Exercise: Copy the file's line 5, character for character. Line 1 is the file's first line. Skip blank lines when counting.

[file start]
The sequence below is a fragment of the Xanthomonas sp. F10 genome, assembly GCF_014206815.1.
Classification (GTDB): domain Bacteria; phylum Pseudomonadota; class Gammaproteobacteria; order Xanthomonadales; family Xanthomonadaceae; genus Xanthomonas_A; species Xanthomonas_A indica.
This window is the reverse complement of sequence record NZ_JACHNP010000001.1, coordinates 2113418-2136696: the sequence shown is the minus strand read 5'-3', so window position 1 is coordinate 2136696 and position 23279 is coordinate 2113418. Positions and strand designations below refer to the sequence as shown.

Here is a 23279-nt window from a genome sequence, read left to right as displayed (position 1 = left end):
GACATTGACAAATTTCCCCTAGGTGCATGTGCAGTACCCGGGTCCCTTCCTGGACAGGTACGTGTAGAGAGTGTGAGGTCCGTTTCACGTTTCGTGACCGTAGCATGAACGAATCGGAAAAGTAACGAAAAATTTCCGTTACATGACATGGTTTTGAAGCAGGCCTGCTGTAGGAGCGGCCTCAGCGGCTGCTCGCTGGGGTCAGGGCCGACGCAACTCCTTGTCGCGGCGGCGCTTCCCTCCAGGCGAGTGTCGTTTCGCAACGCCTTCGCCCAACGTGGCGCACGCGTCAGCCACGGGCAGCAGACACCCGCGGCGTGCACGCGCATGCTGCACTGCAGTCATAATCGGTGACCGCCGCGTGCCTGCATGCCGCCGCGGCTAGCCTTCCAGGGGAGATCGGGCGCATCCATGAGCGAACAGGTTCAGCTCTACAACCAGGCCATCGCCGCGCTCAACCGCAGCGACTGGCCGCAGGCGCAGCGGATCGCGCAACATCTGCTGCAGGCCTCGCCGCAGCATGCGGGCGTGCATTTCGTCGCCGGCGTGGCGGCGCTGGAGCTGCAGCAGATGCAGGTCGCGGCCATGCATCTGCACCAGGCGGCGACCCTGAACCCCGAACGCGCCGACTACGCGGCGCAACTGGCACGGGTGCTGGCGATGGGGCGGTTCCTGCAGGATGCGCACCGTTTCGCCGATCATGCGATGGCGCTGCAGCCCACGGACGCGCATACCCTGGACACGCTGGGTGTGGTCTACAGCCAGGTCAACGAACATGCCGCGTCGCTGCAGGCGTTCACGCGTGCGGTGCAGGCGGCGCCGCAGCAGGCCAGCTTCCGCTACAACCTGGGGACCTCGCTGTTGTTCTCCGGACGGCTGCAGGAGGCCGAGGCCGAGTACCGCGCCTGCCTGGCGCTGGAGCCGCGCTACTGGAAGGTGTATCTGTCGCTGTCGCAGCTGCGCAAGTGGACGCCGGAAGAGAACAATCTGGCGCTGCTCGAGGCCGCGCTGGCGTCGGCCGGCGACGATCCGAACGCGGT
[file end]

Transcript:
GACATTGACAAATTTCCCCTAGGTGCATGTGCAGTACCCGGGTCCCTTCCTGGACAGGTACGTGTAGAGAGTGTGAGGTCCGTTTCACGTTTCGTGACCGTAGCATGAACGAATCGGAAAAGTAACGAAAAATTTCCGTTACATGACATGGTTTTGAAGCAGGCCTGCTGTAGGAGCGGCCTCAGCGGCTGCTCGCTGGGGTCAGGGCCGACGCAACTCCTTGTCGCGGCGGCGCTTCCCTCCAGGCGAGTGTCGTTTCGCAACGCCTTCGCCCAACGTGGCGCACGCGTCAGCCACGGGCAGCAGACACCCGCGGCGTGCACGCGCATGCTGCACTGCAGTCATAATCGGTGACCGCCGCGTGCCTGCATGCCGCCGCGGCTAGCCTTCCAGGGGAGATCGGGCGCATCCATGAGCGAACAGGTTCAGCTCTACAACCAGGCCATCGCCGCGCTCAACCGCAGCGACTGGCCGCAGGCGCAGCGGATCGCGCAACATCTGCTGCAGGCCTCGCCGCAGCATGCGGGCGTGCATTTCGTCGCCGGCGTGGCGGCGCTGGAGCTGCAGCAGATGCAGGTCGCGGCCATGCATCTGCACCAGGCGGCGACCCTGAACCCCGAACGCGCCGACTACGCGGCGCAACTGGCACGGGTGCTGGCGATGGGGCGGTTCCTGCAGGATGCGCACCGTTTCGCCGATCATGCGATGGCGCTGCAGCCCACGGACGCGCATACCCTGGACACGCTGGGTGTGGTCTACAGCCAGGTCAACGAACATGCCGCGTCGCTGCAGGCGTTCACGCGTGCGGTGCAGGCGGCGCCGCAGCAGGCCAGCTTCCGCTACAACCTGGGGACCTCGCTGTTGTTCTCCGGACGGCTGCAGGAGGCCGAGGCCGAGTACCGCGCCTGCCTGGCGCTGGAGCCGCGCTACTGGAAGGTGTATCTGTCGCTGTCGCAGCTGCGCAAGTGGACGCCGGAAGAGAACAATCTGGCGCTGCTCGAGGCCGCGCTGGCGTCGGCCGGCGACGATCCGAACGCGGT